Just Blur and Add Noise

August 29, 2007 at 2:07 pm (Game techniques, Presentations)

All of the hoopla regarding the game LittleBigPlanet has reminded me of the excellent talk that Alex Evans, co-founder of game creator Media Molecule, gave last year at the Advanced Real-time Rendering for 3D Games course at SIGGRAPH 2006. There are good presentation slides in PDF form at the ATI Developer site: here. If you look at the slide pictures you can see early renders of LittleBigPlanet characters, with unfortunate spheres places on their heads so as not to spoil the game (this was about nine months before the game was announced).

Anyway, he discusses a few techniques that he tried in achieving global illumination-like effects in a “small world” type of environment, all of which were implemented on a Radeon mobility 9800; nothing is too high tech.

screenshots from alex’s pres

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Read this blog post

August 28, 2007 at 3:00 am (Uncategorized)

Christer Ericson at the realtimecollisiondetection blog put up a well-written little post about why it’s ok to totally fake everything. In his case, he is referring to AI, but I like to this think this way about graphics (specifically, lighting) too. Recommended reading!

Appear smarter by moving in the right circles 

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Water Rendering with Projected Grid

August 25, 2007 at 10:25 pm (Demos, Papers)

Proj grid thesis


This thesis will examine how a large water surface can be rendered in an efficient manner using modern graphics hardware. If a non-planar approximation of the water surface is required, a high-resolution polygonal representation must be created dynamically. This is usually done by treating the surface as a height field. To allow spatial scalability, different methods of “Level-Of-Detail” (LOD) are often used when rendering said height field. This thesis presents an alternative technique called “projected grid”. The intent of the projected grid is to create a grid mesh whose vertices are even-spaced, not in world-space which is the traditional way but in post-perspective camera space. This will deliver a polygonal representation that provides spatial scalability along with high relative resolution without resorting to multiple levels of detail.

This thesis was written in 2004 but never ended up getting published anywhere. I’ve seen it referenced a few times on message boards, etc. and in fewer papers, most recently the Wave Particles paper at SIGGRAPH 2007. It’s a great idea that I’ve come back to a few times, but I always have trouble dredging up the paper because of the vague title “Real-time Water Rendering”. For my own reference, and maybe yours too, I’m posting the link here.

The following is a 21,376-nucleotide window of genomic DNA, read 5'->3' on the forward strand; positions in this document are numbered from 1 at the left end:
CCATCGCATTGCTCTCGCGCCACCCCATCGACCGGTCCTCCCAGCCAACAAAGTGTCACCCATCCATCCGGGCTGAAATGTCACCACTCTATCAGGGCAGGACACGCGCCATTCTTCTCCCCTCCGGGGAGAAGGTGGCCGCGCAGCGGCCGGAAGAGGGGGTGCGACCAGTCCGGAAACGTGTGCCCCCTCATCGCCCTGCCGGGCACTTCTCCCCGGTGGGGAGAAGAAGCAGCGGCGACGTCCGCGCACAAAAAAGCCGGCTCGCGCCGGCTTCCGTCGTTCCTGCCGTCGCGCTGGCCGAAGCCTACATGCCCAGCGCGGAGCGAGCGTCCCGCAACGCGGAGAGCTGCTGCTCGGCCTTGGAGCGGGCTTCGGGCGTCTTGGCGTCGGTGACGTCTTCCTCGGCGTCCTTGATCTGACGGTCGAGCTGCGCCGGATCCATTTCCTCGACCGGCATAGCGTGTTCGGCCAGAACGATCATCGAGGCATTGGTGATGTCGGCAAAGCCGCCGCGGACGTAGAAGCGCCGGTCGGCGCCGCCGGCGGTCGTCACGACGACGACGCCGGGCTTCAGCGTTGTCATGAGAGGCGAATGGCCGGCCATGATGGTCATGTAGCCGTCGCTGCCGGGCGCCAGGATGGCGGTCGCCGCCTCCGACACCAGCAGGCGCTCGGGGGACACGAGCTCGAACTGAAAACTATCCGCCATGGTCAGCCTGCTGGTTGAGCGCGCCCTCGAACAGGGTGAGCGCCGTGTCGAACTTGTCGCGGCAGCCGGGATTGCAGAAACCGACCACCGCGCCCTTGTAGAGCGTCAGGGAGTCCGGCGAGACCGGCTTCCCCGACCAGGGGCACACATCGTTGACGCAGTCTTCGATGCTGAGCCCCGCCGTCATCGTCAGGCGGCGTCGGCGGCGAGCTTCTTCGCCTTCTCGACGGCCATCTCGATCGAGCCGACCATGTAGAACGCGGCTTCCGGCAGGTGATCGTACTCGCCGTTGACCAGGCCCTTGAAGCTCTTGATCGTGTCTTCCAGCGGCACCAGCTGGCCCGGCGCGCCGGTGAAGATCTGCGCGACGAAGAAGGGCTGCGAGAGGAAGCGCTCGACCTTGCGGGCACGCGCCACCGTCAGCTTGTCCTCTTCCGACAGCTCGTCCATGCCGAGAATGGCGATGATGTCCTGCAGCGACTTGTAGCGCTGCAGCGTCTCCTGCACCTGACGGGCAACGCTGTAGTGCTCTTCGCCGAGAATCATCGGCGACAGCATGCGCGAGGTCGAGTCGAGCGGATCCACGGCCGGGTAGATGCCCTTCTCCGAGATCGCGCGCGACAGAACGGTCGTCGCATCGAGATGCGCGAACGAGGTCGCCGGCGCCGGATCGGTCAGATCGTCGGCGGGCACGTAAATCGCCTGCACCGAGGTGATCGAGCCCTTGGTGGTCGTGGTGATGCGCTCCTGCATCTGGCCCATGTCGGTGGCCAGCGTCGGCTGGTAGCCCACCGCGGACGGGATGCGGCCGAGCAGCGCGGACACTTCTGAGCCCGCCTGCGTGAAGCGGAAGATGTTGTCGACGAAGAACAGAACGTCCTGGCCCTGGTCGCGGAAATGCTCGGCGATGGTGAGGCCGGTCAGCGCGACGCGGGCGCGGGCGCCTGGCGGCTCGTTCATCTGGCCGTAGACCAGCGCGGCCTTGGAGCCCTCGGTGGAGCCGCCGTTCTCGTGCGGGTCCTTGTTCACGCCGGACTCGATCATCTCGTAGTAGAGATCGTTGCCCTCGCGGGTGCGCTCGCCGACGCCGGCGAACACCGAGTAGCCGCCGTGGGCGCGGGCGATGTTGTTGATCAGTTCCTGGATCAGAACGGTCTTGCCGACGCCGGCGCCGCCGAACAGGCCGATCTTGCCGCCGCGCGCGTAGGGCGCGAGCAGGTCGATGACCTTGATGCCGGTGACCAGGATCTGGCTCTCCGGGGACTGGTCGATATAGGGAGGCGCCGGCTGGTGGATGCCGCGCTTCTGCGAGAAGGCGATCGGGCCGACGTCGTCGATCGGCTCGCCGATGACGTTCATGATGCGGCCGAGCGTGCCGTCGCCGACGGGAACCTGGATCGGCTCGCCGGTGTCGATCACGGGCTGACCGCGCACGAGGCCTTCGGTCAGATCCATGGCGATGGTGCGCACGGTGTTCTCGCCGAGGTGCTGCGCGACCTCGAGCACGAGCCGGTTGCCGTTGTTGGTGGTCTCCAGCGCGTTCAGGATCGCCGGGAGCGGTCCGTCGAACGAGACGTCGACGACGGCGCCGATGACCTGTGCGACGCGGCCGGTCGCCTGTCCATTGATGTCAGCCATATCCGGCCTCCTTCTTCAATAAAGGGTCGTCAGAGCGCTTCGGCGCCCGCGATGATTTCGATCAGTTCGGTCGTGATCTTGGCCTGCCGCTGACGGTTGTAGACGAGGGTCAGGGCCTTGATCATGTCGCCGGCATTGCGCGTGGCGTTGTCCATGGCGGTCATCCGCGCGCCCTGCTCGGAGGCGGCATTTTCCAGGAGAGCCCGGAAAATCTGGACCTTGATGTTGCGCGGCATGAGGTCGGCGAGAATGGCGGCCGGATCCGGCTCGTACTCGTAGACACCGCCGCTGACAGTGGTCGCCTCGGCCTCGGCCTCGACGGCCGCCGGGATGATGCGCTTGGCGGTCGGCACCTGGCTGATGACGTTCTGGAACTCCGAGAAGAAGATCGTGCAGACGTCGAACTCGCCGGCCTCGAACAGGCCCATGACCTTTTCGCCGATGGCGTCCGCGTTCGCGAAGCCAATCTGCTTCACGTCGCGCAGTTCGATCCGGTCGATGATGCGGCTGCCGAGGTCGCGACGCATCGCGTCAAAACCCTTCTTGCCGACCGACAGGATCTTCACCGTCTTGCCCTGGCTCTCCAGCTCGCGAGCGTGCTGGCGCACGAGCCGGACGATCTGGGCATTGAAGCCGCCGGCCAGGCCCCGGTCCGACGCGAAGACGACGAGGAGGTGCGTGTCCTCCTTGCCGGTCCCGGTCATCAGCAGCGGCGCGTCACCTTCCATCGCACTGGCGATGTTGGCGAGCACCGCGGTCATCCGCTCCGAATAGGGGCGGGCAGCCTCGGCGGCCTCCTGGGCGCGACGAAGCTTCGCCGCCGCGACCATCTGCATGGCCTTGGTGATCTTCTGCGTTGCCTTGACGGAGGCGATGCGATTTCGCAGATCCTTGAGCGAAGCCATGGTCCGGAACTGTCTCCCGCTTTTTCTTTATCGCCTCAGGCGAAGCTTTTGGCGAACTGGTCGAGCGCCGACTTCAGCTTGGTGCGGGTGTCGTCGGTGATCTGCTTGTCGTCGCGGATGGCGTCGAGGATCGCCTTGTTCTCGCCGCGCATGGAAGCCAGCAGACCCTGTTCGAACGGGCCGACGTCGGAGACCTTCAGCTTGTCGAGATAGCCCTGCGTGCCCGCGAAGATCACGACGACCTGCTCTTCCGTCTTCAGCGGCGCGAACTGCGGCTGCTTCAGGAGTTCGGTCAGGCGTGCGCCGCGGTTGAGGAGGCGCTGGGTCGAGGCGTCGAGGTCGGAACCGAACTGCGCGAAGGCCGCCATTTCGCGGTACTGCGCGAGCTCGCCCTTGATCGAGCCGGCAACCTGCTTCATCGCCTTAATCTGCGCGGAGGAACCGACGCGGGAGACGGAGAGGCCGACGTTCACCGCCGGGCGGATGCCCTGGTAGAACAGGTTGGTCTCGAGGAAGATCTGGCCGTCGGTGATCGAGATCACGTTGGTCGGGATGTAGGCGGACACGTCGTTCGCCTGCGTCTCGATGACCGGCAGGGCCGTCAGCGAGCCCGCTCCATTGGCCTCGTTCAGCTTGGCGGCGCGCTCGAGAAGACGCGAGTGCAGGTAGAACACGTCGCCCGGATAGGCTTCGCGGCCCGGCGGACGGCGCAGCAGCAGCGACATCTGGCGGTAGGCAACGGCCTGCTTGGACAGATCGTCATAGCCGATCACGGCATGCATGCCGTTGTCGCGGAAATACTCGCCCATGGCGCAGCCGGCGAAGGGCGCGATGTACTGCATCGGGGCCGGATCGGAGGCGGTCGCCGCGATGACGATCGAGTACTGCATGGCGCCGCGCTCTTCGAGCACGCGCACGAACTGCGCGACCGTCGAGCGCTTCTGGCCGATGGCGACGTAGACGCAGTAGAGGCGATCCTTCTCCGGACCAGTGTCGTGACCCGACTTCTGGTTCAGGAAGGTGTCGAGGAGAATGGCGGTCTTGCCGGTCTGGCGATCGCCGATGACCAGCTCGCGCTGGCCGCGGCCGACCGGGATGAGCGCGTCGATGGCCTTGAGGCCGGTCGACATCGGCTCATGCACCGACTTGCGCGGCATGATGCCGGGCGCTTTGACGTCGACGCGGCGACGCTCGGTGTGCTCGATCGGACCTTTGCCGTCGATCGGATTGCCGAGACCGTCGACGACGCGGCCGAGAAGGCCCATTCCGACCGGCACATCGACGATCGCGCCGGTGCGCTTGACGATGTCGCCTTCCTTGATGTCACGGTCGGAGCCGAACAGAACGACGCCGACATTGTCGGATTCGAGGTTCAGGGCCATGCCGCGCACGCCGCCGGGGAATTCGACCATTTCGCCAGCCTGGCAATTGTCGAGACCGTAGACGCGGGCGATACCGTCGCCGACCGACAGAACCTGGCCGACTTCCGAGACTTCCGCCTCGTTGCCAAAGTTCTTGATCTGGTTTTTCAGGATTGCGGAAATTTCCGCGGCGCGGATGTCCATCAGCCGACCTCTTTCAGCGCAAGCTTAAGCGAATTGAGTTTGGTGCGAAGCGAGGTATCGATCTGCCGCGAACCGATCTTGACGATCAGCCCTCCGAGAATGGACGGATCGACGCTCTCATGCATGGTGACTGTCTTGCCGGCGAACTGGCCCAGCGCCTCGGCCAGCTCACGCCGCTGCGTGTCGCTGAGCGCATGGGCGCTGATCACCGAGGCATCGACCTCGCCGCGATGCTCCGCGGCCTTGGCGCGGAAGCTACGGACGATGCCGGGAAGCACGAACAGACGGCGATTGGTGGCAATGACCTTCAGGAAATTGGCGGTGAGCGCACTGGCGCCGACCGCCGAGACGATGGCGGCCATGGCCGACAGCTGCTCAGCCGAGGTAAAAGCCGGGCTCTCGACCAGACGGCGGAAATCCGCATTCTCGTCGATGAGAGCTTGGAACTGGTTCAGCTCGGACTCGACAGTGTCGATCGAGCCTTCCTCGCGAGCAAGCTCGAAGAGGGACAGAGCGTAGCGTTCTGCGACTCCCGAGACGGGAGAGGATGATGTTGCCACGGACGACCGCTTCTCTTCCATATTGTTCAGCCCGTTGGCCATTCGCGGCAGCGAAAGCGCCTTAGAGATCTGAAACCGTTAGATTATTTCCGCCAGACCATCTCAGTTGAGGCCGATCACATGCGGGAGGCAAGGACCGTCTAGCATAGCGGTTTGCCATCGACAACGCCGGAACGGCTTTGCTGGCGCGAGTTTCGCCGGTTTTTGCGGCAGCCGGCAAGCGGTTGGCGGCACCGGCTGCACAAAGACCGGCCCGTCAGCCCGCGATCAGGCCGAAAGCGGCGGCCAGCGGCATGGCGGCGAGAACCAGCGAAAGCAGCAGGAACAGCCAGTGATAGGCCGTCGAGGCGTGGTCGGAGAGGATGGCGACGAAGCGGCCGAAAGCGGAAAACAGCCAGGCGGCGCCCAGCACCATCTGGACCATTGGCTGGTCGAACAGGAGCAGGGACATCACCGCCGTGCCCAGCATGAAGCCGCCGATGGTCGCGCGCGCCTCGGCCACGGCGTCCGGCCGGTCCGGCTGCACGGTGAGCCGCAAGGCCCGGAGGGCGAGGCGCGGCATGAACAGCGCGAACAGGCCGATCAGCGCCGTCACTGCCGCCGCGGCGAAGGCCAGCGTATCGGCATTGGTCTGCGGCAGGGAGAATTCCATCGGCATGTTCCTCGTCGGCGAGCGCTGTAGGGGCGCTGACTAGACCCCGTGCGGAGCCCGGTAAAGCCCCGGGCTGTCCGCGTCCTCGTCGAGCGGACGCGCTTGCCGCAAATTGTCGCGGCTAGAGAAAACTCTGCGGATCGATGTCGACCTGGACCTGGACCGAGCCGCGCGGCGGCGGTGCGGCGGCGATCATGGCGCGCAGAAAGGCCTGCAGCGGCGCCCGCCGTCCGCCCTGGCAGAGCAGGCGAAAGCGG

Johanson, C. “Real-time Water Rendering” Paper + images + demo + source

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Carmack’s Virtualized Textures

August 22, 2007 at 11:39 pm (Papers, Presentations)

John Carmack from id recently brought his virtualized texture technology back into the spotlight at QuakeCon 2007 (videos 1 2 3). Personally I think the concept of rolling your own texture virtualization and swapping in and out 80+GB of textures is immensely interesting. Especially when you factor in ideas like only fetching lower mip levels when you’re moving quickly and applying motion blur. There is a thread on gamedev.net right now that has lots of speculation and interesting ideas regarding how exactly to go about doing such a thing.

Also, the same thread linked to an interesting paper (“Unified Texture Management for Arbitrary Meshes”) from 2004 exploring some similar ideas.

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August 13, 2007 at 8:28 pm (Journal)

Obviously my daily reporting of SIGGRAPH did not work out as planned. There were way too many things going on for me to be updating the blog daily. I am now home and will be pulling highlights from the conference for discussion here. In the meantime, you can check out what Leo Hourvitz had to say about the last few SIGGRAPHs. Very detailed notes make for an interesting read.

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August 5, 2007 at 2:16 pm (Journal)

This blog will take a more personal slant for the next few days. I want to try and do daily updates on SIGGRAPH. It’s early in the morning of Day 1. I’m preparing to go register and attend the first course of the day. I believe I will attend the Pixar course “Anyone Can Cook”. It looks to cover lots of tidbits about food rendering and lighting techniques/choices they used in the movie. I was also interested in the Photon Mapping course by Wann Jensen but offline techniques are probably less applicable to me in everyday work. In the afternoon I think I will catch the last half of “State of the Art in Massive Model Visualization” or “Practical Least-Squares for Computer Graphics”.

I believe I’ll update this evening after the Fast Forward session and encourage anyone at the conference who happens to read this to post their 1st day experience too!

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